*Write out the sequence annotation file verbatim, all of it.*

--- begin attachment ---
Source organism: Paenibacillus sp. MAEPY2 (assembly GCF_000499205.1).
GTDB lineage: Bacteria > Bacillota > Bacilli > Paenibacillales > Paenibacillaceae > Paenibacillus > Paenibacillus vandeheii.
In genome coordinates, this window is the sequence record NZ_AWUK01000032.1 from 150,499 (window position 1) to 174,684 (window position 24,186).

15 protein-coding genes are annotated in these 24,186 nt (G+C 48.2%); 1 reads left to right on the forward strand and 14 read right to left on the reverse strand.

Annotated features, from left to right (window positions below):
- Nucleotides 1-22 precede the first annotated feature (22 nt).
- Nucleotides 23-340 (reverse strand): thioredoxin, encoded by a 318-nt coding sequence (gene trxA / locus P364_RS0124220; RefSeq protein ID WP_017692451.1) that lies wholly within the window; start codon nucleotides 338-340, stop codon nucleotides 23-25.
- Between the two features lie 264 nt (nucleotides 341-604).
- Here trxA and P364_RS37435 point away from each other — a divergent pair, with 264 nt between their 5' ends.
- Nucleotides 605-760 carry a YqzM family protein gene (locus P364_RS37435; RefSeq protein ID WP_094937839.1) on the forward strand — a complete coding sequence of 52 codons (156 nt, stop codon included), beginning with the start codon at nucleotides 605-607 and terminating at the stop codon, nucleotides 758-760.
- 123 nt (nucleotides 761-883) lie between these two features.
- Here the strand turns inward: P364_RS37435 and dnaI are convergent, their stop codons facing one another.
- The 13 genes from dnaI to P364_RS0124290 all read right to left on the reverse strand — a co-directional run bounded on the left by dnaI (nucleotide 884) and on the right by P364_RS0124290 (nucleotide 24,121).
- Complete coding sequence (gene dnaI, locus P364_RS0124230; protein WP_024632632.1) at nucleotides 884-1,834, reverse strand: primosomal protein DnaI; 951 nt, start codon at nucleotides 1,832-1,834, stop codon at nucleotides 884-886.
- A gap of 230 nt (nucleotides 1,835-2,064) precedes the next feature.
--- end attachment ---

Source organism: Paenibacillus sp. MAEPY2 (assembly GCF_000499205.1).
GTDB lineage: Bacteria > Bacillota > Bacilli > Paenibacillales > Paenibacillaceae > Paenibacillus > Paenibacillus vandeheii.
In genome coordinates, this window is the sequence record NZ_AWUK01000032.1 from 150,499 (window position 1) to 174,684 (window position 24,186).

15 protein-coding genes are annotated in these 24,186 nt (G+C 48.2%); 1 reads left to right on the forward strand and 14 read right to left on the reverse strand.

Annotated features, from left to right (window positions below):
- Nucleotides 1-22 precede the first annotated feature (22 nt).
- Nucleotides 23-340 (reverse strand): thioredoxin, encoded by a 318-nt coding sequence (gene trxA / locus P364_RS0124220; RefSeq protein ID WP_017692451.1) that lies wholly within the window; start codon nucleotides 338-340, stop codon nucleotides 23-25.
- Between the two features lie 264 nt (nucleotides 341-604).
- Here trxA and P364_RS37435 point away from each other — a divergent pair, with 264 nt between their 5' ends.
- Nucleotides 605-760 carry a YqzM family protein gene (locus P364_RS37435; RefSeq protein ID WP_094937839.1) on the forward strand — a complete coding sequence of 52 codons (156 nt, stop codon included), beginning with the start codon at nucleotides 605-607 and terminating at the stop codon, nucleotides 758-760.
- 123 nt (nucleotides 761-883) lie between these two features.
- Here the strand turns inward: P364_RS37435 and dnaI are convergent, their stop codons facing one another.
- The 13 genes from dnaI to P364_RS0124290 all read right to left on the reverse strand — a co-directional run bounded on the left by dnaI (nucleotide 884) and on the right by P364_RS0124290 (nucleotide 24,121).
- Complete coding sequence (gene dnaI, locus P364_RS0124230; protein WP_024632632.1) at nucleotides 884-1,834, reverse strand: primosomal protein DnaI; 951 nt, start codon at nucleotides 1,832-1,834, stop codon at nucleotides 884-886.
- A gap of 230 nt (nucleotides 1,835-2,064) precedes the next feature.